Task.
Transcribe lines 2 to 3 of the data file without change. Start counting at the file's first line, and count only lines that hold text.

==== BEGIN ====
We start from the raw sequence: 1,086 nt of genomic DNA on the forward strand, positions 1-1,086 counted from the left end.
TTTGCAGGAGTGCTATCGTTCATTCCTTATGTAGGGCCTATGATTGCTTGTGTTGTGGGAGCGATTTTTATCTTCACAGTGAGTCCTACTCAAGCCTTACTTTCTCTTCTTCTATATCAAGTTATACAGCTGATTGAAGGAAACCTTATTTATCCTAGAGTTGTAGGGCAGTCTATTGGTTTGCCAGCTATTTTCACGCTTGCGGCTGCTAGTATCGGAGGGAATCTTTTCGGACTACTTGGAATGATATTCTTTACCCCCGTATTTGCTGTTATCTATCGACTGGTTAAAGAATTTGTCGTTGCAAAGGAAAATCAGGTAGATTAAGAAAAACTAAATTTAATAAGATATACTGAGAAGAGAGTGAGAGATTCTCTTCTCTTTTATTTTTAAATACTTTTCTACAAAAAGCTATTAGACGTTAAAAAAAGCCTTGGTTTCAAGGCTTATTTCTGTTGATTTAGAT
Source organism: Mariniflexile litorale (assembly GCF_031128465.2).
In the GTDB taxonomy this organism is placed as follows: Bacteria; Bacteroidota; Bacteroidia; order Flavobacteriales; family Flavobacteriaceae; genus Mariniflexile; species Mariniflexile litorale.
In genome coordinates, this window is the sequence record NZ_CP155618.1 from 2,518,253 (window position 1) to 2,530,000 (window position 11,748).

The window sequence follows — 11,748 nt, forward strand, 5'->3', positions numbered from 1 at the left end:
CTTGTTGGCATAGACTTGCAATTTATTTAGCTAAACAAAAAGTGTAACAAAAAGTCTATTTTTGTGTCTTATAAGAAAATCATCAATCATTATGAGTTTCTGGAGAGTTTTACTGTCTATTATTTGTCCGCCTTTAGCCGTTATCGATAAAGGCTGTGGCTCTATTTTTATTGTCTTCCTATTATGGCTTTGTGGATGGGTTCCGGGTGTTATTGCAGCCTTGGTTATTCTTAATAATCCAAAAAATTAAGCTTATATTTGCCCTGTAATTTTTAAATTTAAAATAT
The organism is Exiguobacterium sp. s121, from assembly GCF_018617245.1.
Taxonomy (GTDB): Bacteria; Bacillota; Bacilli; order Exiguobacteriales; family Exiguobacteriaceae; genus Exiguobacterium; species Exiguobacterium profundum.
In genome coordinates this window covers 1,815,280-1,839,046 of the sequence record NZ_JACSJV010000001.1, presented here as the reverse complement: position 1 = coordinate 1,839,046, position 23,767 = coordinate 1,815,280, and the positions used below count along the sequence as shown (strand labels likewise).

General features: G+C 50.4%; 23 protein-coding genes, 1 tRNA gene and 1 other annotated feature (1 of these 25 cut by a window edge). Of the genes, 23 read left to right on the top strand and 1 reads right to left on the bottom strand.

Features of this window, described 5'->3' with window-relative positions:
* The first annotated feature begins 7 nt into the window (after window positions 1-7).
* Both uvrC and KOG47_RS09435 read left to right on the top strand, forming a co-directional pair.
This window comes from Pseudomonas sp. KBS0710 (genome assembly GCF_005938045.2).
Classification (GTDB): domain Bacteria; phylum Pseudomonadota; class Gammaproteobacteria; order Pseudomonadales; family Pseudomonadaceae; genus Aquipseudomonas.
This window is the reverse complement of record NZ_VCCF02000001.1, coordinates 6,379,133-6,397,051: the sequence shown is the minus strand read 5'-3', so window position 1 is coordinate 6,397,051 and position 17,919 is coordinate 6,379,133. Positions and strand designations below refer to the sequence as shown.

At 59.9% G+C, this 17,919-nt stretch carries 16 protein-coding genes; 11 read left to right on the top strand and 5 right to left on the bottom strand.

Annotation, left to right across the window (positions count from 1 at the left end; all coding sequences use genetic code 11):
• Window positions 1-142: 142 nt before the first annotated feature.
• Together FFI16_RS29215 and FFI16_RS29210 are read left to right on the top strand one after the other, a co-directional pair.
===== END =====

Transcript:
TTTGCAGGAGTGCTATCGTTCATTCCTTATGTAGGGCCTATGATTGCTTGTGTTGTGGGAGCGATTTTTATCTTCACAGTGAGTCCTACTCAAGCCTTACTTTCTCTTCTTCTATATCAAGTTATACAGCTGATTGAAGGAAACCTTATTTATCCTAGAGTTGTAGGGCAGTCTATTGGTTTGCCAGCTATTTTCACGCTTGCGGCTGCTAGTATCGGAGGGAATCTTTTCGGACTACTTGGAATGATATTCTTTACCCCCGTATTTGCTGTTATCTATCGACTGGTTAAAGAATTTGTCGTTGCAAAGGAAAATCAGGTAGATTAAGAAAAACTAAATTTAATAAGATATACTGAGAAGAGAGTGAGAGATTCTCTTCTCTTTTATTTTTAAATACTTTTCTACAAAAAGCTATTAGACGTTAAAAAAAGCCTTGGTTTCAAGGCTTATTTCTGTTGATTTAGAT
Source organism: Mariniflexile litorale (assembly GCF_031128465.2).